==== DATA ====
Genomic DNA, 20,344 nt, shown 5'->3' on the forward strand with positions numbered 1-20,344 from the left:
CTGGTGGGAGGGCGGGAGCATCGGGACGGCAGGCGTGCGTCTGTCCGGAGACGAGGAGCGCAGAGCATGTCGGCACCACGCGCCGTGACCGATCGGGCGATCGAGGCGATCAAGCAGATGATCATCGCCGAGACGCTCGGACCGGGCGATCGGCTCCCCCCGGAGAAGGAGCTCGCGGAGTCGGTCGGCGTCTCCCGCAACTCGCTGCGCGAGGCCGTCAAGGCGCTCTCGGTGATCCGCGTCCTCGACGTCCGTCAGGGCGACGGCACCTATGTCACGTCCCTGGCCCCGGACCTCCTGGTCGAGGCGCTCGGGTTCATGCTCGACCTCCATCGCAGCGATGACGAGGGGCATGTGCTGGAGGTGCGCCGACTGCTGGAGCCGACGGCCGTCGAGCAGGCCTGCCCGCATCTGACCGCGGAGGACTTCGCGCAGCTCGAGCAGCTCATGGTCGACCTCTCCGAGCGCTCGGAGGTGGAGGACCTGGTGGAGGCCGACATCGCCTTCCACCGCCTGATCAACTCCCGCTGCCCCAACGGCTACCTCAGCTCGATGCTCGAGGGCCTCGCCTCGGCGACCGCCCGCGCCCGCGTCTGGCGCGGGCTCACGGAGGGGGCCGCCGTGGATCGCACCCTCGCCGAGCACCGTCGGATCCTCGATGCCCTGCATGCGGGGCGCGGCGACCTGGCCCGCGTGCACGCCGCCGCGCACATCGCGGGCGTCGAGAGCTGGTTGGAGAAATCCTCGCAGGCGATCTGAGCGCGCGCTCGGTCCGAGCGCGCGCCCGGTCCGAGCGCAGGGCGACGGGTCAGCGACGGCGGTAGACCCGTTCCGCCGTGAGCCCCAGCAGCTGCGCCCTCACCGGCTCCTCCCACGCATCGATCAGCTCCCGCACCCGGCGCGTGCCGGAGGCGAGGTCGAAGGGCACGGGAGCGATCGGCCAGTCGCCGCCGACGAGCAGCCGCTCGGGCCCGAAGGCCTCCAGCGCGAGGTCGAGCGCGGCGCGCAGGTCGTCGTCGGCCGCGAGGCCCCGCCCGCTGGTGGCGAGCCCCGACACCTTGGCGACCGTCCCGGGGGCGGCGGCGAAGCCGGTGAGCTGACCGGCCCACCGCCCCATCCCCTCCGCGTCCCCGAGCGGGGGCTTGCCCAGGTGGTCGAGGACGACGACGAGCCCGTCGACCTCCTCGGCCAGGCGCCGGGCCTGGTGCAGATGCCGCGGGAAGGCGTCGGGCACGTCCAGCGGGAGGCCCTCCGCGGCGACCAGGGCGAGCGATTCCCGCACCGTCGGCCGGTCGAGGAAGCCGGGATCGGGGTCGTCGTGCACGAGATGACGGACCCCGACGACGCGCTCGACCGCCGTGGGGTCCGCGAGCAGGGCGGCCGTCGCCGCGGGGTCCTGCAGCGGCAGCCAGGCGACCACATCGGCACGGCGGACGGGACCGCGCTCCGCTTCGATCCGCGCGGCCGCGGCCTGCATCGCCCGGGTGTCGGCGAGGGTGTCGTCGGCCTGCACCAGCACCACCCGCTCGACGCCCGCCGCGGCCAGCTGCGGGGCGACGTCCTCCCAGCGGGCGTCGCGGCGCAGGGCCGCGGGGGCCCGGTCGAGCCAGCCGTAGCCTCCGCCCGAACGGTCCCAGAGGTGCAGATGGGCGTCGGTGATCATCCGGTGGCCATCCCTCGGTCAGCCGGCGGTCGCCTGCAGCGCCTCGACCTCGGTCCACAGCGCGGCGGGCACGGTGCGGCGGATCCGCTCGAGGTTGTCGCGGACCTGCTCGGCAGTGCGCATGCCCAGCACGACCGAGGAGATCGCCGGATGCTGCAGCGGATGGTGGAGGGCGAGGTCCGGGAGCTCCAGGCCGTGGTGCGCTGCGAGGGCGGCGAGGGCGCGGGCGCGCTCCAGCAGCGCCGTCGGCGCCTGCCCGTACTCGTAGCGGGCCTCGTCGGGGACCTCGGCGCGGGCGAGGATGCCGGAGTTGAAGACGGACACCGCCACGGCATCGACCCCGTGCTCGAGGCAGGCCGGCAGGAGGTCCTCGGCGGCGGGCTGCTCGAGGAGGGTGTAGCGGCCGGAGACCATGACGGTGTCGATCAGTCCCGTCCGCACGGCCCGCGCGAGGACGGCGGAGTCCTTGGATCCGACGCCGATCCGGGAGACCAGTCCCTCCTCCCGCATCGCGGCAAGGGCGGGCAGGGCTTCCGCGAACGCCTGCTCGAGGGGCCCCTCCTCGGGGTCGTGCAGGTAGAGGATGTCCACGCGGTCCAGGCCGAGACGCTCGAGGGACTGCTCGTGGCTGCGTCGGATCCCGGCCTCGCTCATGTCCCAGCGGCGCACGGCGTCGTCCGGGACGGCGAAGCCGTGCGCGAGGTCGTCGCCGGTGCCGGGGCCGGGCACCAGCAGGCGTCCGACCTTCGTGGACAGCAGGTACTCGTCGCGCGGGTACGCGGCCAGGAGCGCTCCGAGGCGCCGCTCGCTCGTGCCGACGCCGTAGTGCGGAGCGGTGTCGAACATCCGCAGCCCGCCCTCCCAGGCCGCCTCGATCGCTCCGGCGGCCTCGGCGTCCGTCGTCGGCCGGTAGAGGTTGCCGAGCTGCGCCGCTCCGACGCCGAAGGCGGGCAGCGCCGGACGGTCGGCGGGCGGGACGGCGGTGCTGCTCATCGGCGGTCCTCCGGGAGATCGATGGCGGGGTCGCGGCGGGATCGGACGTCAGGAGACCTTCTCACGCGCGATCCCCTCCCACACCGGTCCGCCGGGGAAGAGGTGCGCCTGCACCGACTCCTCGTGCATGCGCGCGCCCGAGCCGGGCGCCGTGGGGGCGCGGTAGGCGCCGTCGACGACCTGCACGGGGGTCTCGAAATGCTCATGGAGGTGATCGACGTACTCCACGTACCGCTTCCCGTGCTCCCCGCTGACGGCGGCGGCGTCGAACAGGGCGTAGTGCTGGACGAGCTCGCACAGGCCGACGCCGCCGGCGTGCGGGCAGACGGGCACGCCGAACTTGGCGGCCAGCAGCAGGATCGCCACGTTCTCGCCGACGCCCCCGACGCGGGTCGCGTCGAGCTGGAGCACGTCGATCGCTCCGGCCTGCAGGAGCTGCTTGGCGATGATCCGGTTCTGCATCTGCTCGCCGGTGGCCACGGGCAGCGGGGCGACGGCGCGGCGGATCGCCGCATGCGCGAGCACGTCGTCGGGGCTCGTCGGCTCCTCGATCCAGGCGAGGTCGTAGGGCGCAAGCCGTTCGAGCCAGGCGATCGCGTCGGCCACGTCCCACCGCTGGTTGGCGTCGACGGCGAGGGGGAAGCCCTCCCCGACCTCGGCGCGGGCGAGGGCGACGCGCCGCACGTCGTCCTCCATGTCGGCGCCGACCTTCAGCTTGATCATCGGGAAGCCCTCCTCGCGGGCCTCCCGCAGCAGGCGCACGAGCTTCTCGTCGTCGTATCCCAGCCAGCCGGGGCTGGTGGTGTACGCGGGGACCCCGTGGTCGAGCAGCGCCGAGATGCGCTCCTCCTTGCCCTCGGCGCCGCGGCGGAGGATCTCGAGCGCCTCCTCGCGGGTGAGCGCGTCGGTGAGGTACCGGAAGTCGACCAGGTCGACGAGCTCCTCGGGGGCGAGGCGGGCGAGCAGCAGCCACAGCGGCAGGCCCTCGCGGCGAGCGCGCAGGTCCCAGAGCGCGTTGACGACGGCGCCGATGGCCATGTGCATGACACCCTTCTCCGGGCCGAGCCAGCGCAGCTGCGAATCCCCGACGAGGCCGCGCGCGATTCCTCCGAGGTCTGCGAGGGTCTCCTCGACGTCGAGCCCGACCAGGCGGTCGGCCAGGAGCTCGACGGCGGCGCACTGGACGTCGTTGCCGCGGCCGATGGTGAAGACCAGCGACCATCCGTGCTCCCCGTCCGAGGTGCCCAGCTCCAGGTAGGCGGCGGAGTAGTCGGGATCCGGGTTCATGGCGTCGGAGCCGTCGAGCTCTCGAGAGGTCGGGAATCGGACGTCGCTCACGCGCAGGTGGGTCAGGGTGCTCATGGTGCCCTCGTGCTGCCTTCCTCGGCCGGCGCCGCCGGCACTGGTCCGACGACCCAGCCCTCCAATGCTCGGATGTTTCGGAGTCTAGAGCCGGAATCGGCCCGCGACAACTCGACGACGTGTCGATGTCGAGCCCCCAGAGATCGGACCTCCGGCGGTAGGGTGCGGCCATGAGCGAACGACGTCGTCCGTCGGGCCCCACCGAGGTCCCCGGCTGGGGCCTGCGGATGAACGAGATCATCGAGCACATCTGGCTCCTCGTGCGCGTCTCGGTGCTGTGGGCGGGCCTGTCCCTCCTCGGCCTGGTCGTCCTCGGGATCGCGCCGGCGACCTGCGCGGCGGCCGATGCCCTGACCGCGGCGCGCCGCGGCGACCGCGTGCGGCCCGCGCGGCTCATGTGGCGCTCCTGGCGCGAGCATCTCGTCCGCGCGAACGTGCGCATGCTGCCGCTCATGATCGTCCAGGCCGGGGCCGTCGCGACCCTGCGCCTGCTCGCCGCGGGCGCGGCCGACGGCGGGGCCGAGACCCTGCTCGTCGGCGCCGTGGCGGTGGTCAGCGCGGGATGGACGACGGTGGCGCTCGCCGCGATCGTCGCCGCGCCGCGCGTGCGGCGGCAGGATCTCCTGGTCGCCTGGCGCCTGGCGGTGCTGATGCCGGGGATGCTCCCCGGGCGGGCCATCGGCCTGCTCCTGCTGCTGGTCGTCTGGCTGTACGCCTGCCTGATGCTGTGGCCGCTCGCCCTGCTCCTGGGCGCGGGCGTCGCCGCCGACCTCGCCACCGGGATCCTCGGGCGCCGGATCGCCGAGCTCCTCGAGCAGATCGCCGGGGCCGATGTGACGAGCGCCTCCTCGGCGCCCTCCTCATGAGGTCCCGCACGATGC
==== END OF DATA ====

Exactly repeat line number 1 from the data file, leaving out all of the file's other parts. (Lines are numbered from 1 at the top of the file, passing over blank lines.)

Genomic DNA, 20,344 nt, shown 5'->3' on the forward strand with positions numbered 1-20,344 from the left: